Managing Through the Coronavirus: What Local Leaders Need to Know

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As more cases of COVID-19, the Coronavirus, are identified in the United States, local leaders must answer the question about their own role in responding to the outbreak. The good news is that cities, towns and villages have longstanding emergency protocols for public health emergencies such as this and now is the time to show leadership.

Here are three things to prioritize with your local response:

1. Keep Calm and Clearly Communicate Information to Residents

Historically, the United States public health system is adept at responding to global outbreaks and has done so successfully in the past with SARS, Zika, H1N1 and Ebola, just to name a few.  There is no reason to think that Coronavirus will be any different. A key message to your communities must be: prepare but don’t panic.

Local leaders must ensure that accurate, timely information is communicated to your residents about your emergency response plans, how residents should be preparing at home and how/when they should seek medical care. Included in that coordination is ensuring that schools are relaying accurate information to parents and families, including messaging that might be helpful for children to understand.

Relying on official sources to guide your efforts, such as the World Health Organization and the Centers for Disease Control and Prevention is critical. Utilize social media, community organizations and official government channels to share health and hygiene recommendations with your residents as well as other pertinent local information.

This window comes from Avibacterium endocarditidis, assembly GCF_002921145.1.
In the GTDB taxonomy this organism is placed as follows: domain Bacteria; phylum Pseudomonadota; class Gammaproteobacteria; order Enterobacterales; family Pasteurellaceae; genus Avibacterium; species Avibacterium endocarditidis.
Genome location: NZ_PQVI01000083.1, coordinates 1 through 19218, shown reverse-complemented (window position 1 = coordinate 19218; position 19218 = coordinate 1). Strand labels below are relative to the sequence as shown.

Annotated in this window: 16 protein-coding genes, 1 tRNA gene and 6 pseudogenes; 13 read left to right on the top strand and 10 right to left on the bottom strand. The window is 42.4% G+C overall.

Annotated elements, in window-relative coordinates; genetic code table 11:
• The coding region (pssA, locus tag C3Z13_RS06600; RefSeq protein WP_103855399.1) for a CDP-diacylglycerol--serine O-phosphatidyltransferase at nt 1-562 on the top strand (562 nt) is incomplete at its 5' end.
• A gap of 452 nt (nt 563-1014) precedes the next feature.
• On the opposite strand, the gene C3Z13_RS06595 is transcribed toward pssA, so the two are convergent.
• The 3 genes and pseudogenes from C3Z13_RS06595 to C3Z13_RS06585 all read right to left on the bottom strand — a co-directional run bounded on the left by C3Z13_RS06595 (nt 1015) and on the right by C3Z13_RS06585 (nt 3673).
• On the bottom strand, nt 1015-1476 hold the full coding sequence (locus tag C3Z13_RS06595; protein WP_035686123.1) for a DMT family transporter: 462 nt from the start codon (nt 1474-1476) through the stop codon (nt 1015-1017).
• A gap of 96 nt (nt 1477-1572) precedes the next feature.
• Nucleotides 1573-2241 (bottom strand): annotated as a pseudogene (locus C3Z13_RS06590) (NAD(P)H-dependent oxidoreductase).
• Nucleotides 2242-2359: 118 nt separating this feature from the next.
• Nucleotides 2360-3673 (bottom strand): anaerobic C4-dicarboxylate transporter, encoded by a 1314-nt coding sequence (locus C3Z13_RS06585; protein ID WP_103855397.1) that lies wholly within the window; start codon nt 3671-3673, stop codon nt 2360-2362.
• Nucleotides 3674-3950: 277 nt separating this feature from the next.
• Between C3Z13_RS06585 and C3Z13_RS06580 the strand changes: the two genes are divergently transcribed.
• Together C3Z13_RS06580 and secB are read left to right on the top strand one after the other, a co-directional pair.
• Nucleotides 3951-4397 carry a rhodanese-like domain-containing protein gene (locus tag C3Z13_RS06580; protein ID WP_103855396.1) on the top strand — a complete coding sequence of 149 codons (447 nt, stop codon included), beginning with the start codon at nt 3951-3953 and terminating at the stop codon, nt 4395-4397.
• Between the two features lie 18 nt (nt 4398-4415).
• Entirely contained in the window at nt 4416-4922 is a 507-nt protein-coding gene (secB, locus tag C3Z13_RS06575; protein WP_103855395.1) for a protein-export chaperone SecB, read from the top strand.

2. Ensure Coordination Between Local/State Health Departments

While local leaders are on the front lines of the response efforts, effective coordination with state and federal health departments is critical. Ensure that your local health department is in regular communication with the state health department and the Centers for Disease Control and Prevention (CDC). Be sure to identify where more federal funds will be needed to support the local response and communicate that information clearly to all partners, including your federal elected representatives.

3. Take Care of Your Team

As employers, cities, towns and villages must also be examining their own sick leave and telework policies so city employees can stay home when they are sick and remain there until they are fever free for 24 hours. City offices and agencies should utilize CDC workplace posters and fact sheets to help share proper prevention protocol, including handwashing with soap and water for at least 20 seconds or using a hand sanitizer that contains at least 60% alcohol (if soap and water are not available).

Cities should be prepared with staffing contingency plans for absenteeism due to the virus. And, don’t forget about your first responders – ensure that they have the latest information and protection to remain on the front lines!

Information on COVID-19 changes rapidly and staying on top of information can be daunting. NLC will be hosting a conference call with representatives from the Administration after Congressional City Conference (March 8-11) to provide updated information to local leaders. Stay tuned for more information on that call. In the meantime, we hope to see you in DC next week, where we will hear firsthand from the Administration.

SMR

About the authorsStephanie Martinez-Ruckman is the Legislative Director for Human Development at the National League of Cities. Follow Stephanie on Twitter @martinezruckman.